Interview: Ariya Banomyong, Managing Director, LINE Thailand

How do you perceive the development of integrated on-demand services, and what has influenced this change in market strategy?

ARIYA BANOMYONG: The world is entering an era in which internet space is dominated by two or three companies, and power is given to tech companies simply because these businesses have become gateways. Brands have begun to understand that there are only three ways to reach users in Thailand: through Facebook, Google or LINE.

Furthermore, integrated on-demand services have developed from a change in app consumption. While users were previously downloading many apps, the trend has now reversed: people are no longer downloading, but rather deleting them. The average number of installed apps has dropped from 39 in 2016 to 32 in 2017. An average of five are used daily. All three platforms are also branching out by building other services beyond their core ones in order to increase time spent on a single app, where video content, online-to-offline services and e-commerce contribute to growth.

Other new services are just bets; we don’t know what will be popular in the future. Companies have opened up application programming interfaces to allow partnerships in developing new services. There’s only so much we can do ourselves, and partners play an important role in adjusting new services to this market.

How can firms better coordinate with the government to develop a single online payment system?

ARIYA: Thailand has 16 e-wallets, but many will disappear in two to three years because consumers don’t need that many. Tech players are battling to maximise convenience through a wider point-of-sale network. However, we also need to rely on the offline world. E-commerce only represents 3.1% of the retail market; the rest is offline. Leveraging those offline transactions has been the game plan for many tech players.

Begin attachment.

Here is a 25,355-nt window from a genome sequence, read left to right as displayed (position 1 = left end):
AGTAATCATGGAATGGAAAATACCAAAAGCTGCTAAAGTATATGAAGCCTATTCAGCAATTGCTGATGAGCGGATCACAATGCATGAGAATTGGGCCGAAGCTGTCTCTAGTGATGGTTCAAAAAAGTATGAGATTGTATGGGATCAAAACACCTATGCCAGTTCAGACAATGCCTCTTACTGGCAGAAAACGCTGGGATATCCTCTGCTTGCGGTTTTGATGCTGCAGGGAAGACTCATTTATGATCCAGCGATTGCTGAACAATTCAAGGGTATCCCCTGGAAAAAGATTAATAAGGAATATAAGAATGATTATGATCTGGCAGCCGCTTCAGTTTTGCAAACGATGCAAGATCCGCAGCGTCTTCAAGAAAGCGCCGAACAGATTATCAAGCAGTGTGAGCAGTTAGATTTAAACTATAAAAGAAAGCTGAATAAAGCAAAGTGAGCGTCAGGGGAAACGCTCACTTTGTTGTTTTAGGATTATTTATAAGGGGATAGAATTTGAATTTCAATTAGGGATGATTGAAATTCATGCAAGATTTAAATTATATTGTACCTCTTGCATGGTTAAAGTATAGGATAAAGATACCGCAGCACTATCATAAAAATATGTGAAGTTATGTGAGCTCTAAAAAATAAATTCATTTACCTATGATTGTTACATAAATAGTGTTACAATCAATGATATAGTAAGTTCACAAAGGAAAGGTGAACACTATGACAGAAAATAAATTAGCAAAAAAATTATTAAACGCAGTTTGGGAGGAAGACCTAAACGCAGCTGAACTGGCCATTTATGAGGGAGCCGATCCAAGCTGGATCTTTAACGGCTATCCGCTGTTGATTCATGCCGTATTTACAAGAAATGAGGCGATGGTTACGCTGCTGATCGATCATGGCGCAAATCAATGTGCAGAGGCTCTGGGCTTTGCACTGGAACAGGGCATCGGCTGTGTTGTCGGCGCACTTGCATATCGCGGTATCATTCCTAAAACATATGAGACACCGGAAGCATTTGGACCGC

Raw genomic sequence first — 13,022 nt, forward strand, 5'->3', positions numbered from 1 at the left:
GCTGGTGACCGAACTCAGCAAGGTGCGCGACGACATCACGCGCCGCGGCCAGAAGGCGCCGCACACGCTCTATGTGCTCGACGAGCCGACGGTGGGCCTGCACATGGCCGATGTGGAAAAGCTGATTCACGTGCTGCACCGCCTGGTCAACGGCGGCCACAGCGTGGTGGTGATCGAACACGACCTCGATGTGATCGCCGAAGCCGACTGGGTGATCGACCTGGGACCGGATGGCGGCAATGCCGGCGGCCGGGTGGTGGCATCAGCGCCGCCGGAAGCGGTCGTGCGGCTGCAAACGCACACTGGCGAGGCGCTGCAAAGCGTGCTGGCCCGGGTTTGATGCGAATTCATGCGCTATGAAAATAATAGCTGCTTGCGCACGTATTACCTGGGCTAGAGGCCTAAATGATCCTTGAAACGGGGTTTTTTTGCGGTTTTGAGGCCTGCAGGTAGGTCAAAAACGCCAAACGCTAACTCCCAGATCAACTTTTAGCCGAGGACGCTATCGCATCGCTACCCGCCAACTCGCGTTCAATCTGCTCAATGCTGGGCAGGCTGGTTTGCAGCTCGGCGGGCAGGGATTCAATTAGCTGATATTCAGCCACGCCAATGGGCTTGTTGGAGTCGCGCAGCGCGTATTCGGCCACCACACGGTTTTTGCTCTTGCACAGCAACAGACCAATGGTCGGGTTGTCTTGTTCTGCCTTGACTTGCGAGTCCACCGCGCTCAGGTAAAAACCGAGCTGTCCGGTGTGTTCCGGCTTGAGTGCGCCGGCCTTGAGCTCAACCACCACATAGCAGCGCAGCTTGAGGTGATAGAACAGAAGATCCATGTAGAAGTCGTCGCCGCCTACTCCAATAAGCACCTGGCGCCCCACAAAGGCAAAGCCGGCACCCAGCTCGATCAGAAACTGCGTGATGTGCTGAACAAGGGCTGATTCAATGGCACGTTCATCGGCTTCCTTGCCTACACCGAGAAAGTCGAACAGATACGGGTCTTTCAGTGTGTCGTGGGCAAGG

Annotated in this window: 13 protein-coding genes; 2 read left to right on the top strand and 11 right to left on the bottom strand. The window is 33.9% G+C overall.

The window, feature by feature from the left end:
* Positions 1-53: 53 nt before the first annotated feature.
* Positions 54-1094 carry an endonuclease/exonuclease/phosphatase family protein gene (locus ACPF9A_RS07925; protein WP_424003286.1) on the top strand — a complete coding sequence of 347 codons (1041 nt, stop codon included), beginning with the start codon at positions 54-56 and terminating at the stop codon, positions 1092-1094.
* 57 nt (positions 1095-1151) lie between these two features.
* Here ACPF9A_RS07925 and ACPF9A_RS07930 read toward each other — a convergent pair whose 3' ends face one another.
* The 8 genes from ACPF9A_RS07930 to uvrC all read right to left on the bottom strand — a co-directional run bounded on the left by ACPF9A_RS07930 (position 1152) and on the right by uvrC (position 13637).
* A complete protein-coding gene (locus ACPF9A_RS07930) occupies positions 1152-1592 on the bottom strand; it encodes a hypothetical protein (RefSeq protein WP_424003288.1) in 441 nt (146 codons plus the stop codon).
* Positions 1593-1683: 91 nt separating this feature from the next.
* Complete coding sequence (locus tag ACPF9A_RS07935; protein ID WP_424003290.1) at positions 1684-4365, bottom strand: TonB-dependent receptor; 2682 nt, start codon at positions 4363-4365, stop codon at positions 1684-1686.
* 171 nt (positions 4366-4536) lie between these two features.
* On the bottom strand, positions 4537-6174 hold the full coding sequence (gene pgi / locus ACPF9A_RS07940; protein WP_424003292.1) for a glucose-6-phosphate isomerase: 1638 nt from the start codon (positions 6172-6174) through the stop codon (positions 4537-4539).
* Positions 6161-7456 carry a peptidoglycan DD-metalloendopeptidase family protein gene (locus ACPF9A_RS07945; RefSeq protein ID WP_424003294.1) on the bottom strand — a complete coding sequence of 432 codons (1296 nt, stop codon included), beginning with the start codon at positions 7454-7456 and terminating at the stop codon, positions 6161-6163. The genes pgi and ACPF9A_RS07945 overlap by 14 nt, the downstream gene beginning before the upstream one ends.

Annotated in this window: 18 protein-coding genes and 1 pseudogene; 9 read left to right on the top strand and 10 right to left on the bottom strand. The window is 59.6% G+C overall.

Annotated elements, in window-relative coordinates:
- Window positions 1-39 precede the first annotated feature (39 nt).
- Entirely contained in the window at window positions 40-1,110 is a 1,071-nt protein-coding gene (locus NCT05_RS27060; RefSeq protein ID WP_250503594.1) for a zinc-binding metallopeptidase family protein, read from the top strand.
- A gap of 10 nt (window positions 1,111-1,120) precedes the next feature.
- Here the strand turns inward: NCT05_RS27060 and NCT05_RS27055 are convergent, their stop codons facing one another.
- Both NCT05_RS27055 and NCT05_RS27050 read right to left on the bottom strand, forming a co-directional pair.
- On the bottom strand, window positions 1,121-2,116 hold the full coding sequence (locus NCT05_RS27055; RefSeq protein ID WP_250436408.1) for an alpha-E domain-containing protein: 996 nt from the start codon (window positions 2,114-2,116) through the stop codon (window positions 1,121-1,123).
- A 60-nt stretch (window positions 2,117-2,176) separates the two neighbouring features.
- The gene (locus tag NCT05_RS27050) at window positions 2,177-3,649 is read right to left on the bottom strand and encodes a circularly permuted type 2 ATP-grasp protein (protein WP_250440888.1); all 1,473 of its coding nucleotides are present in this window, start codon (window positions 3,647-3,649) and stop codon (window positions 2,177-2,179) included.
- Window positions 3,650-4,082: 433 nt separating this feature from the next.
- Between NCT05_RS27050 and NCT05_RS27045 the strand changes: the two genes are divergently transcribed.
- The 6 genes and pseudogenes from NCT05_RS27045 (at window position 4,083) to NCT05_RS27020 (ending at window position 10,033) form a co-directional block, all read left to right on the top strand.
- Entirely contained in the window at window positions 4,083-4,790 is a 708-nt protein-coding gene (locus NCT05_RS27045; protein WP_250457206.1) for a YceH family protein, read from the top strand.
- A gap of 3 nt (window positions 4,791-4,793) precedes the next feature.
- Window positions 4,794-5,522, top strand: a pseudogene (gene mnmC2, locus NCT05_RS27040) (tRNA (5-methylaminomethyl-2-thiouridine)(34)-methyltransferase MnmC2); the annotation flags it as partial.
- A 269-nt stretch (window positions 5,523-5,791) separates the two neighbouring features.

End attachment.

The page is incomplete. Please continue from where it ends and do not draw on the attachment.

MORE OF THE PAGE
The other challenge is accurately measuring the e-commerce industry. There is no agency tracking those numbers, and they are hard to track. E-commerce operates in two places: in online spaces, such as Alibaba or Amazon, and in social commerce, which is when online sellers open shops on Facebook or Instagram and discuss sales online, with payments done through mobile banking. This is called fragmentation, and it normally doesn’t work in Western markets, but it does in Thailand. Social commerce has contributed to the growth of domestic mobile banking. Consumers didn’t have a reason to use mobile banking before, but now they use it for online purchases via bank transfers.

The data may be fragmented, but government agencies can ask banks to perform data mining to trace any irregular users who receive money transfers as a business would do. Estimates show that social commerce represents at least half the domestic e-commerce market, but nobody really knows, as those numbers are not tracked. To a certain extent, the lack of data is slowing down the development of the market. If we knew the numbers, many players would jump into that space because traditional e-commerce hasn’t changed in 10 years. Social commerce is the new source of growth.

What government policies would facilitate foreign investment and business development?

ARIYA: There are a couple of measures in which the government can really help, starting with the foreign workforce quota. Welcoming foreign programmers, developers and tech workers would enable the country to catch up faster than relying on sourcing all of our human capital domestically.

Furthermore, many Thai tech companies have incorporated themselves in Singapore to enjoy tax benefits that they would not get at home. It’s a pity, because we want companies to be proud Thai tech start-ups, instead of incorporating themselves in countries that offer more benefits. Ultimately, Thai entrepreneurs need to have the right mindset; we should still push business forward without waiting for changes in policy.